I would say that my feeding story began long before I was a mom, long before I even ever attempted to breastfeed my first born, a beautiful, healthy baby boy who was born at 36 weeks—catching us all by surprise.
I remember my mom cooing at my baby brother while she would breastfeed him, and I remember hearing how wonderful this experience was, about the loving bond it created and you could see what nurturing looked like.
These stories and memories generated a warm and fuzzy feeling within me.
So you can imagine my shock when I learned (fairly quickly) that breastfeeding was not all rainbows and unicorns... It was not a “plug and play” kind of thing – your newborn didn’t necessarily just latch on and milk didn’t just flow in abundance.
I literally remember crying out in (toe curling) pain as my baby latched on in the middle of the night, nipples so sore that I would fear showering because the water coming down would make me recoil in pain. I remember my scrawny baby unable to thrive and gain weight. Worst of all, I remember feeling completely ashamed and unprepared.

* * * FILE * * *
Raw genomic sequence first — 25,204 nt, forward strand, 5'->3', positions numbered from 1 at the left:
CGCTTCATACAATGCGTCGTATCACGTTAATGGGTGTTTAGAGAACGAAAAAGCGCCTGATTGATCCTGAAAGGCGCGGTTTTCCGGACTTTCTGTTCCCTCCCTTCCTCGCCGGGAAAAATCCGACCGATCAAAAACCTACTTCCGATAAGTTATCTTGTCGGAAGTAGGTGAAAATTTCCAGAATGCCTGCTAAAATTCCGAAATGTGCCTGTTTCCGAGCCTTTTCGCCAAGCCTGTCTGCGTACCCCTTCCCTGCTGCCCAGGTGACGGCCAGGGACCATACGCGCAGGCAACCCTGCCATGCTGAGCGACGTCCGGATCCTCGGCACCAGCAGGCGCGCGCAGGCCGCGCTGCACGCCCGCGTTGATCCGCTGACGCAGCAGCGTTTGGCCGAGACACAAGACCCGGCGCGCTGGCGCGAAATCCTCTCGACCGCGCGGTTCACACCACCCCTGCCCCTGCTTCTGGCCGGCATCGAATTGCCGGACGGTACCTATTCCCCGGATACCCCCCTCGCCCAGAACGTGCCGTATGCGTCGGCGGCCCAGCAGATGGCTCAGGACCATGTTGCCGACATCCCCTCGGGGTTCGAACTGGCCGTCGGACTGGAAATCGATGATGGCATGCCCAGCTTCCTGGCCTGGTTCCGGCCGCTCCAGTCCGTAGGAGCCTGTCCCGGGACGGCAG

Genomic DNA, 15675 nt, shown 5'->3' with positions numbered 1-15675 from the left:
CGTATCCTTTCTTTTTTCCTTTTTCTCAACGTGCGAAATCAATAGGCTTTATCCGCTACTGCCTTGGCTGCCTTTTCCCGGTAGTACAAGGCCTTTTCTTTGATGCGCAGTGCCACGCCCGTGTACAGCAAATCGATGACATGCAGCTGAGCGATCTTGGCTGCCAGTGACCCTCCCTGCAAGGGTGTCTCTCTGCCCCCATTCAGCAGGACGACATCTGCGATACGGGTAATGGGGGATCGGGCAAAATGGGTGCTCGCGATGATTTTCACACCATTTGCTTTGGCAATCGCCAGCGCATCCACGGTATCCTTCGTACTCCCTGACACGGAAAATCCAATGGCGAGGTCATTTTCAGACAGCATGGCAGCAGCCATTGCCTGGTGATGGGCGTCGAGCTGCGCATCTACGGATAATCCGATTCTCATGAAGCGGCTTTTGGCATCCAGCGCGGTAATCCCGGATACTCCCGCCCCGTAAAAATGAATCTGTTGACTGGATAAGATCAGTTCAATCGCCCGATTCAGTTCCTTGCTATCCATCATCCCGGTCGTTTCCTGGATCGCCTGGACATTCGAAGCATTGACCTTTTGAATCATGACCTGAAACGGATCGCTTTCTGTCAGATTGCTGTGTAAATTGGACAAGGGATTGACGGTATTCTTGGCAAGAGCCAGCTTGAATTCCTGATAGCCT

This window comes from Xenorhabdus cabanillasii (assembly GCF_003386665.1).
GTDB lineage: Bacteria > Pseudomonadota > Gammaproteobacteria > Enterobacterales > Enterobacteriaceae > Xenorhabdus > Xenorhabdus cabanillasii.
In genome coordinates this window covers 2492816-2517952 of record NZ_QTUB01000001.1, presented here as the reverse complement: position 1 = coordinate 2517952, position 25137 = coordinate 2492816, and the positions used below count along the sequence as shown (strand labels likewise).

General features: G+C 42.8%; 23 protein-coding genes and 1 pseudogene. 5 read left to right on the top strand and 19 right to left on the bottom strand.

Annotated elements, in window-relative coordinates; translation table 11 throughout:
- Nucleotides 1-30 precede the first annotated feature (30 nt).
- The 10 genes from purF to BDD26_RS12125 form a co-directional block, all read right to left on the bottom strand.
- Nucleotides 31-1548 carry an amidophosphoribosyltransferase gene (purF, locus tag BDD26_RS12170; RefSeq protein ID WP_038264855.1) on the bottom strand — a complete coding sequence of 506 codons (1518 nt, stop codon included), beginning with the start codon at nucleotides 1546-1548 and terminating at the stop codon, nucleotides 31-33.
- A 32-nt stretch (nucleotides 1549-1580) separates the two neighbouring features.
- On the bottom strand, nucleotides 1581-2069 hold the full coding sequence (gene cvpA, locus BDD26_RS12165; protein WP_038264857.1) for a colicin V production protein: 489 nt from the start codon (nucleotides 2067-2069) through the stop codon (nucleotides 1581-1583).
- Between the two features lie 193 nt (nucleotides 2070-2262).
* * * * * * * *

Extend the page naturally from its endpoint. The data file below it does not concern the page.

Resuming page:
Overwhelming feelings of inadequacy, incompetence and failure consumed me. I felt that I couldn’t do the most basic, ‘natural’ thing as a mother –feed my baby. These emotions left me feeling so very alone. How could I possibly be a good mother if I couldn’t even feed my baby?
I consulted lactation specialists, applied home remedies, and followed demanding pumping schedules, tried nipple guards, and took fenugreek herbs to increase milk supply, but nothing seemed to help. My baby and I were not doing well. One afternoon, Tzach cried so frequently that I realized, I didn’t even want to pick him up anymore. I didn’t want to tend to my crying baby, because it was clear to me that I had nothing to give him.
Luckily, this jolted me into realizing – this is not normal and I called the one mom I knew who gave formula with confidence, affection and praise. “Happy mothers, make happy babies” she said. “You do you”. And that was that. I fed Tzach formula and I could finally breathe.
As I began to speak to fellow moms about my challenges and feeding experience they shared theirs and I quickly learned many of us were struggling here! And I learned that no tow stories were alike. Why weren't we sharing this?
I found hearing these stories to be an empowering resource, giving me strength and validation at a time when I was my most vulnerable. I felt less alone with my challenges and the more I spoke about my own experience, the more I owned my story and determined my narrative. I was able to feel seen and heard.
M.Other Milk was launched to provide women a platform to read and share their feeding stories, so they can own their experiences, reflect and celebrate the great triumphs of their personal journey.